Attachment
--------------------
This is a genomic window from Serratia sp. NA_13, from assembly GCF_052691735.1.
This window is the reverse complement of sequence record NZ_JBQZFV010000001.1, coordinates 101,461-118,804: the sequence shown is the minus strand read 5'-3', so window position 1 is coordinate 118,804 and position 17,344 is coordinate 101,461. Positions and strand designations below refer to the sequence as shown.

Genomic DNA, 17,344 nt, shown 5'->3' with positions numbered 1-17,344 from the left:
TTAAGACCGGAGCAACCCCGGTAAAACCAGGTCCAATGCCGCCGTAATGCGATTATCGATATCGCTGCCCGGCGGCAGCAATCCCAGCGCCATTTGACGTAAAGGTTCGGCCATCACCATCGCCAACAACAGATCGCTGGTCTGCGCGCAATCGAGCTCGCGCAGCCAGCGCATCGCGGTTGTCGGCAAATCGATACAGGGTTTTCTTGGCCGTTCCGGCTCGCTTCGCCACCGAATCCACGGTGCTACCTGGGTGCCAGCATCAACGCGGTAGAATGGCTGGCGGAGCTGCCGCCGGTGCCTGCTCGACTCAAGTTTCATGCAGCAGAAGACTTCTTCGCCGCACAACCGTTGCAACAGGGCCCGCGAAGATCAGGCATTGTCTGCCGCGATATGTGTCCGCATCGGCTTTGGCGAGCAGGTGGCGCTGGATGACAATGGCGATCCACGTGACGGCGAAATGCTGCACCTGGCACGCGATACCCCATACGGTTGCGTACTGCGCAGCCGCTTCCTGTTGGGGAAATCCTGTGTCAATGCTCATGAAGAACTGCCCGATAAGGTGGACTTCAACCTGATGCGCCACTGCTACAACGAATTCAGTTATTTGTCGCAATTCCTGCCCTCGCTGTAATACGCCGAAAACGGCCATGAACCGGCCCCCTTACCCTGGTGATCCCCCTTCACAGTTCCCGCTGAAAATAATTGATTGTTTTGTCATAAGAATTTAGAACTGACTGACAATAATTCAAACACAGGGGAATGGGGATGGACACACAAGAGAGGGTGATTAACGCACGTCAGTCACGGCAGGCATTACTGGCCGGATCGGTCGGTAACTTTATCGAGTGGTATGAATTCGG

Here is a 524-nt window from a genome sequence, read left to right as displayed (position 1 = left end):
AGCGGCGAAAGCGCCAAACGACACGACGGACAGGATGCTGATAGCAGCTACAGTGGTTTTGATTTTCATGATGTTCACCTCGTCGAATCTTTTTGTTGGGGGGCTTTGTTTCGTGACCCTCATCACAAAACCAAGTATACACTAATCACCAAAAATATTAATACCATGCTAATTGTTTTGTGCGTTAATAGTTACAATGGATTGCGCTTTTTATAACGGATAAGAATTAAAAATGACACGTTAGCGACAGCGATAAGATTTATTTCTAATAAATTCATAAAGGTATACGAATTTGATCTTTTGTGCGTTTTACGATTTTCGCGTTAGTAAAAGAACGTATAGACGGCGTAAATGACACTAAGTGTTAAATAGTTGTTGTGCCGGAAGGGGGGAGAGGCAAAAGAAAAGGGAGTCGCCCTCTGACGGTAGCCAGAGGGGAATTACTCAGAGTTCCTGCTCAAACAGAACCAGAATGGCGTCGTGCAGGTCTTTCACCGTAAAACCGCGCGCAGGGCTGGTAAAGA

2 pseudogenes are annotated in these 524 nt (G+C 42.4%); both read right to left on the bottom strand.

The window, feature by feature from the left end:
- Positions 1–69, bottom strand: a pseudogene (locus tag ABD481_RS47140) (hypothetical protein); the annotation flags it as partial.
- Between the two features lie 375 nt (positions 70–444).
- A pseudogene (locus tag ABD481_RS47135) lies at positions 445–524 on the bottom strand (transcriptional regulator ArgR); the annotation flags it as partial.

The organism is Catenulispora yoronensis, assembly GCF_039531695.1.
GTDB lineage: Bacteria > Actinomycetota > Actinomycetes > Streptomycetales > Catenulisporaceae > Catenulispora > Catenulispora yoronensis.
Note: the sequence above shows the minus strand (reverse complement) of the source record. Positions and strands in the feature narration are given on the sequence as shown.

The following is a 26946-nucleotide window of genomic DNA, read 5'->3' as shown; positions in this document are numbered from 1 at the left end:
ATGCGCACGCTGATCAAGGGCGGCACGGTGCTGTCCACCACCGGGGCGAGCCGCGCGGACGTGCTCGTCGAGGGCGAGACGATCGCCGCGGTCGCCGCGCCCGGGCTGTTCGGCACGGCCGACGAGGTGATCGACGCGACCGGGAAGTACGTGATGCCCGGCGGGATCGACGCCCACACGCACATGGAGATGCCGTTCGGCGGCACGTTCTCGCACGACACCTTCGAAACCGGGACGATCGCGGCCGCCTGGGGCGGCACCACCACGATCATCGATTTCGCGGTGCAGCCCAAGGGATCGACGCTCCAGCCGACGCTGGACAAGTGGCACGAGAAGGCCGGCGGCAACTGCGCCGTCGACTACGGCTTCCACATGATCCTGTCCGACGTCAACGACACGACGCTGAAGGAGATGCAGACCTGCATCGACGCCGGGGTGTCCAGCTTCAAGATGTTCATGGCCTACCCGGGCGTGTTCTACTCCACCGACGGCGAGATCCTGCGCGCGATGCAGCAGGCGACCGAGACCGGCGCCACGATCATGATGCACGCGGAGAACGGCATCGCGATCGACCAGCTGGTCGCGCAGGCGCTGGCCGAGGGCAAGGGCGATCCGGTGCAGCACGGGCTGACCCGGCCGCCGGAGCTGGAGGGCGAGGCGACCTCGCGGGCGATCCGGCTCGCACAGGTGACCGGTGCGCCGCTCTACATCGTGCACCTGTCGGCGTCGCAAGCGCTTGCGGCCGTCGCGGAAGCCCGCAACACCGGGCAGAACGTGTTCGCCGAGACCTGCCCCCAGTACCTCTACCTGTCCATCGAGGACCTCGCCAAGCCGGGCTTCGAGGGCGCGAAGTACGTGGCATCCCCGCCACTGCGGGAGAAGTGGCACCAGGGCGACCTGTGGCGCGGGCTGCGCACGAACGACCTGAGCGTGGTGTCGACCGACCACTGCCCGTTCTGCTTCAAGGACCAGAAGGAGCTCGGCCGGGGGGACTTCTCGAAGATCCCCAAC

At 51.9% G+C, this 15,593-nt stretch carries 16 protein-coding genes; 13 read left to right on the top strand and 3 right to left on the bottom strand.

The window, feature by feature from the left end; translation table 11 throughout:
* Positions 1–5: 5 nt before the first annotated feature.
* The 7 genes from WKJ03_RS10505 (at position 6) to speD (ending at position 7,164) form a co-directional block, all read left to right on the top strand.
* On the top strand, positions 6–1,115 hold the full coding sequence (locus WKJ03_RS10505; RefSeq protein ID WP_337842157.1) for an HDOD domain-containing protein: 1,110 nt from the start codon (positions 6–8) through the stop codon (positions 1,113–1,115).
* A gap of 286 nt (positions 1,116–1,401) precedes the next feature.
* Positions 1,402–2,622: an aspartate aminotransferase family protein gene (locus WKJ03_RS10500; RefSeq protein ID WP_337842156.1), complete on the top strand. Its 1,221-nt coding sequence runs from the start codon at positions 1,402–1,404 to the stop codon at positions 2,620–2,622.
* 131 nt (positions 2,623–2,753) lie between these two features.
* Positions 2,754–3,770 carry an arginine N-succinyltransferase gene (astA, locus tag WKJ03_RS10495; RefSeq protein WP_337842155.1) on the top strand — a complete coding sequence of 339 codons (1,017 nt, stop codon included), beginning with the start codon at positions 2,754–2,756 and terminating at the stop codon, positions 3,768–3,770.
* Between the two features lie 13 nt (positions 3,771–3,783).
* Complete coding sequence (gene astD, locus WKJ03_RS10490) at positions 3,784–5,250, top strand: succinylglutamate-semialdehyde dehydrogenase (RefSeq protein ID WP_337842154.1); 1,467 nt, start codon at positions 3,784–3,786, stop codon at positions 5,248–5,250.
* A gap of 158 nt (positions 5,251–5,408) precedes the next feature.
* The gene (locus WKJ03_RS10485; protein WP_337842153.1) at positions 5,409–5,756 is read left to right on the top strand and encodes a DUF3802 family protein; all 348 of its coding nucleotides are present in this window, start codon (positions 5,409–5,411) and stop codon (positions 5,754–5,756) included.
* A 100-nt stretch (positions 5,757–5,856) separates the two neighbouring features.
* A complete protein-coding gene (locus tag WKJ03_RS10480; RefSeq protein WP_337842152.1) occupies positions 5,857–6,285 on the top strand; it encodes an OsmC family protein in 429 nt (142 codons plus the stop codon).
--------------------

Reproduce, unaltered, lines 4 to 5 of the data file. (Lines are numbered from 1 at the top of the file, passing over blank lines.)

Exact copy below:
TTAAGACCGGAGCAACCCCGGTAAAACCAGGTCCAATGCCGCCGTAATGCGATTATCGATATCGCTGCCCGGCGGCAGCAATCCCAGCGCCATTTGACGTAAAGGTTCGGCCATCACCATCGCCAACAACAGATCGCTGGTCTGCGCGCAATCGAGCTCGCGCAGCCAGCGCATCGCGGTTGTCGGCAAATCGATACAGGGTTTTCTTGGCCGTTCCGGCTCGCTTCGCCACCGAATCCACGGTGCTACCTGGGTGCCAGCATCAACGCGGTAGAATGGCTGGCGGAGCTGCCGCCGGTGCCTGCTCGACTCAAGTTTCATGCAGCAGAAGACTTCTTCGCCGCACAACCGTTGCAACAGGGCCCGCGAAGATCAGGCATTGTCTGCCGCGATATGTGTCCGCATCGGCTTTGGCGAGCAGGTGGCGCTGGATGACAATGGCGATCCACGTGACGGCGAAATGCTGCACCTGGCACGCGATACCCCATACGGTTGCGTACTGCGCAGCCGCTTCCTGTTGGGGAAATCCTGTGTCAATGCTCATGAAGAACTGCCCGATAAGGTGGACTTCAACCTGATGCGCCACTGCTACAACGAATTCAGTTATTTGTCGCAATTCCTGCCCTCGCTGTAATACGCCGAAAACGGCCATGAACCGGCCCCCTTACCCTGGTGATCCCCCTTCACAGTTCCCGCTGAAAATAATTGATTGTTTTGTCATAAGAATTTAGAACTGACTGACAATAATTCAAACACAGGGGAATGGGGATGGACACACAAGAGAGGGTGATTAACGCACGTCAGTCACGGCAGGCATTACTGGCCGGATCGGTCGGTAACTTTATCGAGTGGTATGAATTCGG

Here is a 524-nt window from a genome sequence, read left to right as displayed (position 1 = left end):